1980 472 455 460
1984 500 476 483
1988 535 505 506
1992 596 551 558
1996 634 610 615
2000 685 667 663
2004 679 660 659
2008 710 663 669

26 rows × 3 columns

In [18]:
# plot all medals in same graphics
ax = table.plot(kind='bar',
                figsize=(12, 4),
                 title="Medals by edition and metal")
ax.set_xticks(range(len(table)))
ax.set_xlabel("Editions")
ax.set_xticklabels(table.index);
Exercise 4
  • Compute a cross table Edition by Gender and plot for each edition the ratio of gender.
  • Compute a cross table Sport by Medal and plot.
In [19]:
# %load exercises/ex4.py

# for each edition the ratio of medals by gender
table1 = pd.crosstab(df['Edition'], df['Gender'])
table1 = table1.div(table1.sum(axis=1), axis=0)
ax = table1.plot(kind='bar',
                 stacked=True,
                 figsize=(12, 4),
                 title="Medals by edition and gender")
ax.set_xticks(range(len(table1)))
ax.set_xlabel("Editions")
ax.set_xticklabels(table1.index);

# for each sport the number of medals by metal
table2 = pd.crosstab(df['Sport'], df['Medal'])
ax = table2.plot(kind='bar',
                figsize=(12, 4),
                 title="Medals by edition and metal")
ax.set_xticks(range(len(table2)))
ax.set_xlabel("Sports")
ax.set_xticklabels(table2.index);
Exercise 5
  • Modify the graphics above so that:
    1. the graphics is made of different subplots
    2. the X tick labels are rotated by 60°
    3. the colors for the medals are darkorange, silver and gold
    4. no legend is displayed in the subplots
    5. the space between the subplots is increased (use the `subplots_adjust()` function with the `hspace=...` argument)
  • Modify the graphics above so that the editions are replaced by the cities.
    • you will need to adjust the xtick labels to the right (use the `pyplot.xticks()` function with the `ha=...` argument)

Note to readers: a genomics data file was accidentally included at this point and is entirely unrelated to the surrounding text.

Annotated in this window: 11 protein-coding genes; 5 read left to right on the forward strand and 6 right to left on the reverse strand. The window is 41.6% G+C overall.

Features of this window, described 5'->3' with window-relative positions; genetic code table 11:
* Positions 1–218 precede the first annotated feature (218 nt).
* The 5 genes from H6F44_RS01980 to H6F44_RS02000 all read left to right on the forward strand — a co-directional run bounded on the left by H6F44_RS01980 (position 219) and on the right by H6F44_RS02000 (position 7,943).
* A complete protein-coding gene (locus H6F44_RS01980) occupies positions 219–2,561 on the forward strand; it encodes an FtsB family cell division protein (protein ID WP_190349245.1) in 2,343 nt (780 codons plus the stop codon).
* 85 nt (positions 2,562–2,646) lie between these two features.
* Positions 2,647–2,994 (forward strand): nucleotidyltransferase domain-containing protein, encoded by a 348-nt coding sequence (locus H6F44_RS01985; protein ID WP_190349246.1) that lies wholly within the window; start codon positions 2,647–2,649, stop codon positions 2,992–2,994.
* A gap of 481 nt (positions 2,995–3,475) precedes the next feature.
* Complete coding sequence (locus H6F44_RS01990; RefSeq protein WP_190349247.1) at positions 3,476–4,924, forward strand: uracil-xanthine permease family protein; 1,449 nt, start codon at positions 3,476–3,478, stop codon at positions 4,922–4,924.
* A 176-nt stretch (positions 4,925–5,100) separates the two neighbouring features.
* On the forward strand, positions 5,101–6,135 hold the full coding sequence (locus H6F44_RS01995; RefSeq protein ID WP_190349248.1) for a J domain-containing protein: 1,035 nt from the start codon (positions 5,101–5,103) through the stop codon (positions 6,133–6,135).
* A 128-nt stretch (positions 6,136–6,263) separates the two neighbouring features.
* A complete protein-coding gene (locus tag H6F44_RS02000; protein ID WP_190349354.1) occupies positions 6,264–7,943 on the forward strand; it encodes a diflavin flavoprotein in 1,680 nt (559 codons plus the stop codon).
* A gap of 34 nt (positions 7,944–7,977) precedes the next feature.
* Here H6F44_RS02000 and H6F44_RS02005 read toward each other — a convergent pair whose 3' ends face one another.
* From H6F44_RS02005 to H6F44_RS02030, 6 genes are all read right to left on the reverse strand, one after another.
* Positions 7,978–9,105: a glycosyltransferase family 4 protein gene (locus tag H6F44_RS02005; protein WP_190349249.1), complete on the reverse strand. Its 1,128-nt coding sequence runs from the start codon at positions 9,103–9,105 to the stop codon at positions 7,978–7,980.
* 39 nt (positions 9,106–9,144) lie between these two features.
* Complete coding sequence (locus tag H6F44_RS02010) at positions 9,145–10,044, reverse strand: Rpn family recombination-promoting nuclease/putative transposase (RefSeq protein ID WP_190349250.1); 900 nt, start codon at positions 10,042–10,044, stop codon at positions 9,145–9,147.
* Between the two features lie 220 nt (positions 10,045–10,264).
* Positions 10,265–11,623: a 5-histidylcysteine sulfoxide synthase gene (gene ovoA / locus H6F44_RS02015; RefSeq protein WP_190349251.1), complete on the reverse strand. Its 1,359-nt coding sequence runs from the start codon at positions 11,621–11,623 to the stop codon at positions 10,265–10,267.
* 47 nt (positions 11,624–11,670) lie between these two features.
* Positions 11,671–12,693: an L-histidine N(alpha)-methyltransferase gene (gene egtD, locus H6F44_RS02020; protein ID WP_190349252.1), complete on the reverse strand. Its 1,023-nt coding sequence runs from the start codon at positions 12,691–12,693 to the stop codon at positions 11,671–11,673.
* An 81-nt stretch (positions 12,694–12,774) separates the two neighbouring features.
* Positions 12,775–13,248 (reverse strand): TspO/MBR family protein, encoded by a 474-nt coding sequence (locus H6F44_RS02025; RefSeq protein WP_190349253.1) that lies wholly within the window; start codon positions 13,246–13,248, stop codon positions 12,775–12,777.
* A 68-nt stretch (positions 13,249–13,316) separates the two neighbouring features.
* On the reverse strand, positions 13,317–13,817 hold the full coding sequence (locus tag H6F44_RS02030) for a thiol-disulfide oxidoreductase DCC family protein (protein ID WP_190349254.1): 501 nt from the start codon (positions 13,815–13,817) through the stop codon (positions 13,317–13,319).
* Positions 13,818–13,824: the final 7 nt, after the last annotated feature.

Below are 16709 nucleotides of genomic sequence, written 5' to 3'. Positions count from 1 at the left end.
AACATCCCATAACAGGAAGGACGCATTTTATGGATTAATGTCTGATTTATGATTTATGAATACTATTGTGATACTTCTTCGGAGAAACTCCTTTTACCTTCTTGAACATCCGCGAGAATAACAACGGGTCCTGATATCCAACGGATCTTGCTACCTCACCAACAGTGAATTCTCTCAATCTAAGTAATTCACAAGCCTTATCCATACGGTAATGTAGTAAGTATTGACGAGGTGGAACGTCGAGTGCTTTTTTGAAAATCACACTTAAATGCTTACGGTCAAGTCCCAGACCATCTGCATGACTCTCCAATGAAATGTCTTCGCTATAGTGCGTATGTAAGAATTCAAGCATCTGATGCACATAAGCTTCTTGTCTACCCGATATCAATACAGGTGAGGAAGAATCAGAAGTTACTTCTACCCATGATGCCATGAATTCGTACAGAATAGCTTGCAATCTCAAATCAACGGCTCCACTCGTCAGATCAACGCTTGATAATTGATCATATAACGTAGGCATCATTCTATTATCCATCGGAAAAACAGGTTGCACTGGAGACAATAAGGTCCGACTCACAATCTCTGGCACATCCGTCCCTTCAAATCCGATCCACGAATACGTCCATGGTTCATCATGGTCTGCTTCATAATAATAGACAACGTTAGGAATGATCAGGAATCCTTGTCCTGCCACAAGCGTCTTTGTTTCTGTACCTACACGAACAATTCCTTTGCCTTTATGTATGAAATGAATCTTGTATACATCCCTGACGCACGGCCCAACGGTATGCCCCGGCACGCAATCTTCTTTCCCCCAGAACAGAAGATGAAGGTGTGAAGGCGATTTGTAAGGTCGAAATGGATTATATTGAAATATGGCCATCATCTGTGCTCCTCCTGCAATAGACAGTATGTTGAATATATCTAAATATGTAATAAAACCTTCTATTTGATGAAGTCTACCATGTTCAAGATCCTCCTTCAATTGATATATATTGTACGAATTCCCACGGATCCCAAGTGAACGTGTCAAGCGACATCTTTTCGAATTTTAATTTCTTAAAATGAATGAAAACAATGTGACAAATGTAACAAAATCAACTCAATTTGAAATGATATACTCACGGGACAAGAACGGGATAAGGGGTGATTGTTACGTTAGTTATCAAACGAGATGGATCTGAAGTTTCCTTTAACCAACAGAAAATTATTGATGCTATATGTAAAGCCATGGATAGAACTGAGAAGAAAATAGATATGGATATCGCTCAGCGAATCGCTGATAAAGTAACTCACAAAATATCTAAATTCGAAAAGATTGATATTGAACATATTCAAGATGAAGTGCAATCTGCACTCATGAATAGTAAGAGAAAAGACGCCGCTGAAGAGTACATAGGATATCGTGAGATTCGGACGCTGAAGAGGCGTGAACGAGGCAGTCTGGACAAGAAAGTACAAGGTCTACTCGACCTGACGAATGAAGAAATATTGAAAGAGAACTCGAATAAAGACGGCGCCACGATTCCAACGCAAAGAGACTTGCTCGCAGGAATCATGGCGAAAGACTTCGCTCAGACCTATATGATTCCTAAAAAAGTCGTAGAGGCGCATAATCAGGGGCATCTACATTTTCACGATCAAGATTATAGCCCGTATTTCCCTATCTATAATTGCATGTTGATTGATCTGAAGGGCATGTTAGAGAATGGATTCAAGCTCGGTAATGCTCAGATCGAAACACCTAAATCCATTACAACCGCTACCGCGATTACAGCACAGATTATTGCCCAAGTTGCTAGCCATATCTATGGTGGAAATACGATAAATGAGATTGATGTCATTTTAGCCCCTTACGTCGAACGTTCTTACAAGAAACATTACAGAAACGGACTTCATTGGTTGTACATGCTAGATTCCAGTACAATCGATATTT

In [20]:
# %load exercises/ex5.py

# graphics with subplots
table1 = pd.crosstab(df['Edition'], df['Medal'])
axes = table1.plot(figsize=(9, 6),
               title="Medals by metal and edition",
               kind='bar',
               subplots=True,
               #sharey=True,
               color=['darkorange', 'silver', 'gold'],
               rot=60)
plt.subplots_adjust(hspace=0.4)
axes[-1].set_xticks(range(len(table1)))
axes[-1].set_xlabel("Editions")
axes[-1].set_xticklabels(table1.index)
for ax in axes:
    ax.legend().set_visible(False);
    
# graphics with subplots
table2 = pd.crosstab(df['Sport'], df['Medal'])
axes = table2.plot(figsize=(9, 6),
               title="Medals by metal and sport",
               kind='bar',
               subplots=True,
               #sharey=True,
               color=['darkorange', 'silver', 'gold'],
               rot=60)
plt.subplots_adjust(hspace=0.4)
plt.xticks(ha='right')
axes[-1].set_xticks(range(len(table2)))
axes[-1].set_xlabel("Sports")
axes[-1].set_xticklabels(table2.index)
for ax in axes:
    ax.legend().set_visible(False);

FIne tunings of default matplotlib parameters can be achieved by modifying:

  • either the matplolib.rcParams variable
  • or the matplotlibrc file, see matplotlib.matplotlib_fname().

Of course, these repositories require expertise and attention when modifying them.

In [21]:
# path of matplotlibrc file
print(mpl.matplotlib_fname())
C:\Users\Francis\Anaconda3\lib\site-packages\matplotlib\mpl-data\matplotlibrc

Scatter plot

In [22]:
# load a set of data
geo = pd.read_csv('correspondance-code-insee-code-postal.csv', sep=';',
                 usecols=range(10),
                index_col='Code INSEE')
geo[['Latitude', 'Longitude']] = geo['geo_point_2d'].str.extract('(.+), (.+)', expand=True).astype(float)
geo.head()
Out[22]:
Code Postal Commune Département Région Statut Altitude Moyenne Superficie Population geo_point_2d Latitude Longitude
Code INSEE
31080 31350 BOULOGNE-SUR-GESSE HAUTE-GARONNE MIDI-PYRENEES Chef-lieu canton 301.0 2470.0 1.6 43.2904403081, 0.650641474176 43.290440 0.650641
11143 11510 FEUILLA AUDE LANGUEDOC-ROUSSILLON Commune simple 314.0 2426.0 0.1 42.9291375888, 2.90138923544 42.929138 2.901389
43028 43200 BESSAMOREL HAUTE-LOIRE AUVERGNE Commune simple 888.0 743.0 0.4 45.1306448726, 4.07952494849 45.130645 4.079525
78506 78660 PRUNAY-EN-YVELINES YVELINES ILE-DE-FRANCE Commune simple 155.0 2717.0 0.8 48.5267627187, 1.80513972814 48.526763 1.805140
84081 84310 MORIERES-LES-AVIGNON VAUCLUSE PROVENCE-ALPES-COTE D'AZUR Commune simple 49.0 1042.0 7.6 43.9337788848, 4.90875878315 43.933779 4.908759
In [23]:
# scatter plot provides naive maps
plt.scatter(geo['Longitude'],
            geo['Latitude'],
            s=3);
Exercise 6
  • Limit the geo DataFrame to Metropolitan France and scatter plot.
  • Provide a scatter plot where the color depends on the 'Altitude Moyenne' with the colormap 'coolwarm'.
In [24]:
# %load exercises/ex6.py

# Metropolitan France
metro = geo.loc[geo['Latitude'] > 40]
plt.scatter(metro['Longitude'],
            metro['Latitude'],
            s=3);

metro = metro.sort_values('Altitude Moyenne')
plt.scatter(metro['Longitude'],